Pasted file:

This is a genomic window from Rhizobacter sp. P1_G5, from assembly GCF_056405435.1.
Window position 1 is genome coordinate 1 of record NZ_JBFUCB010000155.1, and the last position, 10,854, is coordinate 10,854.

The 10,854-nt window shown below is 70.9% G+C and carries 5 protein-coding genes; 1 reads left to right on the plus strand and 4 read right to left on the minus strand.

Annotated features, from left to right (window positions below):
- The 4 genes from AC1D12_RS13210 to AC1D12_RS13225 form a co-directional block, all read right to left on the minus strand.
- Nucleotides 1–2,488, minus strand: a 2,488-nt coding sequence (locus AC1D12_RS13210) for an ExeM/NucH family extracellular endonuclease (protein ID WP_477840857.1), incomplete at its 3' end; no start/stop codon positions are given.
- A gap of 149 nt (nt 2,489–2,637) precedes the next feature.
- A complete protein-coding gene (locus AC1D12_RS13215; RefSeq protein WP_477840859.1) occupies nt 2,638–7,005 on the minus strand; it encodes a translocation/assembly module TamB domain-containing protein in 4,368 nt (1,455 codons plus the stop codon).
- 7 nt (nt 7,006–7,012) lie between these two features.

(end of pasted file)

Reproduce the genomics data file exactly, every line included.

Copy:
This is a genomic window from Rhizobacter sp. P1_G5, from assembly GCF_056405435.1.
Window position 1 is genome coordinate 1 of record NZ_JBFUCB010000155.1, and the last position, 10,854, is coordinate 10,854.

The 10,854-nt window shown below is 70.9% G+C and carries 5 protein-coding genes; 1 reads left to right on the plus strand and 4 read right to left on the minus strand.

Annotated features, from left to right (window positions below):
- The 4 genes from AC1D12_RS13210 to AC1D12_RS13225 form a co-directional block, all read right to left on the minus strand.
- Nucleotides 1–2,488, minus strand: a 2,488-nt coding sequence (locus AC1D12_RS13210) for an ExeM/NucH family extracellular endonuclease (protein ID WP_477840857.1), incomplete at its 3' end; no start/stop codon positions are given.
- A gap of 149 nt (nt 2,489–2,637) precedes the next feature.
- A complete protein-coding gene (locus AC1D12_RS13215; RefSeq protein WP_477840859.1) occupies nt 2,638–7,005 on the minus strand; it encodes a translocation/assembly module TamB domain-containing protein in 4,368 nt (1,455 codons plus the stop codon).
- 7 nt (nt 7,006–7,012) lie between these two features.